Dan and Dave recorded Horizon over two days in January 2010 at the new recording studio at UT Arlington after playing a concert of this material at the university. The set list includes four originals from Cavanagh, two takes of one composition from Swedish pianist/composer Lars Jansson, a cover from Kenny Wheeler, classic standards “Cry Me a River” and “Stormy Weather,” and a juxtaposition of Debussy and Monk. 

Opening with “For Jan” (Kenny Wheeler), the vibes take the melodic lead, with Cavanagh comping with quickly stated chords that evolve into a more complex accompaniment. The partnership between piano and vibes is both elegant and empathetic, Hagedorn providing fluidity, Cavanagh providing rhythmic tension. On “Cry Me a River,” the duo offers an upbeat arrangement of what is often a tragic or sarcastic reading. Dan’s lilting vamp marries well to Dave’s bright melody line, and their trade-off continues the swinging feel of a jilted lover planning a sweet revenge. “Stormy Weather” offers a somewhat gentle weather pattern,  but there’s a gathering of dark clouds. The two musicians stretch out here with their longest (more than 7 1/2 minutes) track, entwining, meandering. 

Lars Johnson’s “One Hand Clapping” appears twice (Take 1 and Take 2) with several tracks in between the two takes.  The first is a slowly evolving, reflective reverie, each voice making its statement as the other fills lingering spaces, while faster tempos briefly bring more playful exchanges. Dave and Dan’s second effort takes more risks harmonically and rhythmically. One hand can not clap alone; but the two “hands” (piano and vibes) working together yield sounds and moods that would be impossible separately. 

Among Cavanagh’s original works, “Drought” is a celestial journey – hardly a drought of ideas, but somewhat suggestive of the lonely beauty of a desert, or of a human voice singing above sympathetic piano counterpoint. “Halcyon” is well –titled, a beautiful floater, exquisitely wistful, while “Last Look” is another stunner, the flow occasionally interrupted with a surprise chord or shift in the tempo, and consequently the mood becomes more upbeat. The title track launches ever so gently, Dan’s simple piano line lingering over subtle tones from Dave, then in reversed roles. There’s an immediate tug on the ear as the listener is pulled into an intimate, harp-like conversation. Cavanagh’s explorations widen in scope without leaving the melodic core, while Hagedorn ensures gentle harmony throughout.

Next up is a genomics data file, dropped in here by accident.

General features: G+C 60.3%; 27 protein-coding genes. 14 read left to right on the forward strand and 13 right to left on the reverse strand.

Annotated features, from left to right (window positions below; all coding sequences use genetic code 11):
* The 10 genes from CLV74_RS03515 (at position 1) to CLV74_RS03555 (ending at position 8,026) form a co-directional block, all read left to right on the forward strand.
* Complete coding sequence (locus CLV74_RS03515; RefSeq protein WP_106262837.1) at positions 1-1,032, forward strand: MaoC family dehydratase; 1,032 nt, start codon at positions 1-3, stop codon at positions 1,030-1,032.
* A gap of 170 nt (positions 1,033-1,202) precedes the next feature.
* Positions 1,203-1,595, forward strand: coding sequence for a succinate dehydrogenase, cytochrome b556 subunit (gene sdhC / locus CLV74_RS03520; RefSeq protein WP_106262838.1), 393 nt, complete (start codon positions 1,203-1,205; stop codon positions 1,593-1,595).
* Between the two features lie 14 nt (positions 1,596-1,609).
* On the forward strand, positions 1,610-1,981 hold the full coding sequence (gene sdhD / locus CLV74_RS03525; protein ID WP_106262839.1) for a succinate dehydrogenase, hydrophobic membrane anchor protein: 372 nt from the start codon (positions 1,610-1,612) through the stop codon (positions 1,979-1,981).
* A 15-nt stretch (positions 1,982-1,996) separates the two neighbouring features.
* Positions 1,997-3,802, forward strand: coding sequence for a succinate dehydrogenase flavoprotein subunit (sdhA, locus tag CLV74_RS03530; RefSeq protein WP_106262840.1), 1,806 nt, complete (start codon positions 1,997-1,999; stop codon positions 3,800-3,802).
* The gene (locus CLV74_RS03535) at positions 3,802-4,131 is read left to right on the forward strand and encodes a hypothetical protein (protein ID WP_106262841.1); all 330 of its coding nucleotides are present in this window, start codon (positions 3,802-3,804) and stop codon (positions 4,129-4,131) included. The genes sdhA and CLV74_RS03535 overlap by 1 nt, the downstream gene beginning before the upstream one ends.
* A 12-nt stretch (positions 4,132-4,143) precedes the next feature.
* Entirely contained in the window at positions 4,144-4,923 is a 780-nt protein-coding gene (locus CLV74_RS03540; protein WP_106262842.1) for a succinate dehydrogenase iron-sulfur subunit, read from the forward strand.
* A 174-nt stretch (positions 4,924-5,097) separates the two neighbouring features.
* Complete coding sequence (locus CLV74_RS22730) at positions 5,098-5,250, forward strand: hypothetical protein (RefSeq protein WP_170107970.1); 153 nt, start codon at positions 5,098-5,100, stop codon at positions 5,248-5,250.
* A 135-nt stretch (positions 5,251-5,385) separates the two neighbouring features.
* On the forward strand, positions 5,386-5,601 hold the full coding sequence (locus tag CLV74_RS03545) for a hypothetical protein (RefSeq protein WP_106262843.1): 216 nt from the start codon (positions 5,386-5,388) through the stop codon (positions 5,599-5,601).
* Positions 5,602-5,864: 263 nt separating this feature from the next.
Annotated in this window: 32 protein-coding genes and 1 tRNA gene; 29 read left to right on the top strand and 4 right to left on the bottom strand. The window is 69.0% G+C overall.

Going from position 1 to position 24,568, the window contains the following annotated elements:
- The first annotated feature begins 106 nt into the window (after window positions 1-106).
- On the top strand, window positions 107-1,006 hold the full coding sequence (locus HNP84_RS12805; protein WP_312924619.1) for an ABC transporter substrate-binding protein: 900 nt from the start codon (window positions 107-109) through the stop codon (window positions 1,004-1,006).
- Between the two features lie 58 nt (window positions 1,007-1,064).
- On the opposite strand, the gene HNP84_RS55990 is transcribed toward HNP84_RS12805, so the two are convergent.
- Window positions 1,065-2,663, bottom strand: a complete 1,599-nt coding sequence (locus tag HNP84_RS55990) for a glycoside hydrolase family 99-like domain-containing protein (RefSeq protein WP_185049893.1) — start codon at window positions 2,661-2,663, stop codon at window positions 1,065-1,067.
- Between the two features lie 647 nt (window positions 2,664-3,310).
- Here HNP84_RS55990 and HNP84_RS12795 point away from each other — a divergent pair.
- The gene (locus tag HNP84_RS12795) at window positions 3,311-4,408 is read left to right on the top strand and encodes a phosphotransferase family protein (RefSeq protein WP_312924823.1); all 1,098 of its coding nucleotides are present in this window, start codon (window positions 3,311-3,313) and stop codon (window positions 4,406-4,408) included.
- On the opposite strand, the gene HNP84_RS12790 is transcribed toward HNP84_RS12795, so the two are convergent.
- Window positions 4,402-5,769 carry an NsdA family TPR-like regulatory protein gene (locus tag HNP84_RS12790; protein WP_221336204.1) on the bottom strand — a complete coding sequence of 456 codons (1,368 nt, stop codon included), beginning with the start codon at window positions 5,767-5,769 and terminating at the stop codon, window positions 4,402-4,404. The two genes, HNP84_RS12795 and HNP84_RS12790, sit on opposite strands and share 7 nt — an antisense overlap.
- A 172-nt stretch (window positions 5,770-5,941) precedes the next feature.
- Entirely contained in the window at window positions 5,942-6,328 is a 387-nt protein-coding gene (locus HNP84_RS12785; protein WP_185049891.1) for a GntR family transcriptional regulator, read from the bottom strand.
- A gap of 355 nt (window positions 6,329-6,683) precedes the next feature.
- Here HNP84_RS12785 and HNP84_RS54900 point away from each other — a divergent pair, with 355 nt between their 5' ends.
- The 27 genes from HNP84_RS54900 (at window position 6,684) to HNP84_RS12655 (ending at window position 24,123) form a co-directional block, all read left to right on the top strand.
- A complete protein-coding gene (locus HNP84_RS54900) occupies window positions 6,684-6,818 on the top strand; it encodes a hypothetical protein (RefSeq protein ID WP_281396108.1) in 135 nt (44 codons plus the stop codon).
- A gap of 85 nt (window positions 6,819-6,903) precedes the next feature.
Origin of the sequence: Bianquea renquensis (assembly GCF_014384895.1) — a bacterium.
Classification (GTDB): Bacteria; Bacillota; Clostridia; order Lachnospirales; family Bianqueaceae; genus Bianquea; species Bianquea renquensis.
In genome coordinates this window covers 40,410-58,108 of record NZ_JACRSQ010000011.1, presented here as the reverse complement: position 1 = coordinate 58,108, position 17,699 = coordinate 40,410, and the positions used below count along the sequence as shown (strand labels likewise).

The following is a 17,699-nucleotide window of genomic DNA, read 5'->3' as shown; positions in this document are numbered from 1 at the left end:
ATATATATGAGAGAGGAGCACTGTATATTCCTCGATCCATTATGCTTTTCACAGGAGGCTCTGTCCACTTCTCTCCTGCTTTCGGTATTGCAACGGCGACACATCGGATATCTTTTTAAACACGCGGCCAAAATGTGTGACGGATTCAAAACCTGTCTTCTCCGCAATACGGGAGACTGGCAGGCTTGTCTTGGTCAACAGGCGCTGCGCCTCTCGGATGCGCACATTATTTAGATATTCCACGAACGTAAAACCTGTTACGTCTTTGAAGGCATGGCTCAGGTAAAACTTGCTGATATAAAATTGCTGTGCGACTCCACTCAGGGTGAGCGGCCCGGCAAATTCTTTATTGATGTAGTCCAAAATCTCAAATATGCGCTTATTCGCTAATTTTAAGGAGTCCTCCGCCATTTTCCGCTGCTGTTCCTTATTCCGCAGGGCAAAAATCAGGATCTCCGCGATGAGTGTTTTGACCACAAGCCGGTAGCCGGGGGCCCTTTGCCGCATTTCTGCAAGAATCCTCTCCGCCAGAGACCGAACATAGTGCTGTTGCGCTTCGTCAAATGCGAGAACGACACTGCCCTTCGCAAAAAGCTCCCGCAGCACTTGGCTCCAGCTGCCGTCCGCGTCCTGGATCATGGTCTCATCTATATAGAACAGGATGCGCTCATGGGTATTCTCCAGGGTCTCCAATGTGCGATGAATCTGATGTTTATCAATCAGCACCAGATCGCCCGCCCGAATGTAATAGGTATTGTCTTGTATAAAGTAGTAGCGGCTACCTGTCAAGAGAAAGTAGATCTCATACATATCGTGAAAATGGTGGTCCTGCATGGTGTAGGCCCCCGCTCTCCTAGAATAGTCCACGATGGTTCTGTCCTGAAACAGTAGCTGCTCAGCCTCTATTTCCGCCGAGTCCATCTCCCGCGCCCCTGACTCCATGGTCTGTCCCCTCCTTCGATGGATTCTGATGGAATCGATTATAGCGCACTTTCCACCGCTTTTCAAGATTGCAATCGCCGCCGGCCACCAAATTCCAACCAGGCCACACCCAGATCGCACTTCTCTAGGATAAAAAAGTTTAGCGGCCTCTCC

“Violes/Four in One” marries Debussy to Monk, which in some respects seems descriptive of this entire set, lush melodies and gentle lyricism offset by rhythmic adventures, bluesy swing and quirky harmonies. Monk seems to work particularly well with this instrumentation, and these musicians, who often seem to be moving through the music like mirror images—a musical yin and yang, the whole greater than the sum of the two parts. 

Notes Dan Cavanagh, “It’s great playing duets with Dave—we’re going to try this summer and next fall to take the duo out on the road a bit.” If that road is near you,  be sure to capture the music live. But in the meantime, a copy of Horizon will have to suffice. 

Horizon is available from Dan at